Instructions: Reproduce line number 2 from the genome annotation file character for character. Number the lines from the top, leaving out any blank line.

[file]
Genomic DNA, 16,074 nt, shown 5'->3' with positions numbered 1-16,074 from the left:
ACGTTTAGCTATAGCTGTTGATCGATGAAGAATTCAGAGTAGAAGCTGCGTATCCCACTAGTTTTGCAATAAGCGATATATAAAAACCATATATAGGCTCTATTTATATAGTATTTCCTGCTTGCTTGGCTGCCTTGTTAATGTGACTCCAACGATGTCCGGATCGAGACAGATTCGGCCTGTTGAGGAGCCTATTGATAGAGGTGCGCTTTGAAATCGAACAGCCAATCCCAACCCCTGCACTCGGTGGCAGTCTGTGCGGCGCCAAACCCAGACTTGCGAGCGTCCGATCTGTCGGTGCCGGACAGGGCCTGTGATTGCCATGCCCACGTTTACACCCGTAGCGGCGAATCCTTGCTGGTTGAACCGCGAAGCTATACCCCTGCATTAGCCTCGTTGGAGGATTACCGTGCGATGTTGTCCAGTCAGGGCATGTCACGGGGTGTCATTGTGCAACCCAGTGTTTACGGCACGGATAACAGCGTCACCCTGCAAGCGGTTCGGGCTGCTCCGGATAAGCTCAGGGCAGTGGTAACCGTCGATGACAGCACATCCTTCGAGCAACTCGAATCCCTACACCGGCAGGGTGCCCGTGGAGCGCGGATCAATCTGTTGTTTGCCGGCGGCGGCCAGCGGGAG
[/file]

ACGTTTAGCTATAGCTGTTGATCGATGAAGAATTCAGAGTAGAAGCTGCGTATCCCACTAGTTTTGCAATAAGCGATATATAAAAACCATATATAGGCTCTATTTATATAGTATTTCCTGCTTGCTTGGCTGCCTTGTTAATGTGACTCCAACGATGTCCGGATCGAGACAGATTCGGCCTGTTGAGGAGCCTATTGATAGAGGTGCGCTTTGAAATCGAACAGCCAATCCCAACCCCTGCACTCGGTGGCAGTCTGTGCGGCGCCAAACCCAGACTTGCGAGCGTCCGATCTGTCGGTGCCGGACAGGGCCTGTGATTGCCATGCCCACGTTTACACCCGTAGCGGCGAATCCTTGCTGGTTGAACCGCGAAGCTATACCCCTGCATTAGCCTCGTTGGAGGATTACCGTGCGATGTTGTCCAGTCAGGGCATGTCACGGGGTGTCATTGTGCAACCCAGTGTTTACGGCACGGATAACAGCGTCACCCTGCAAGCGGTTCGGGCTGCTCCGGATAAGCTCAGGGCAGTGGTAACCGTCGATGACAGCACATCCTTCGAGCAACTCGAATCCCTACACCGGCAGGGTGCCCGTGGAGCGCGGATCAATCTGTTGTTTGCCGGCGGCGGCCAGCGGGAG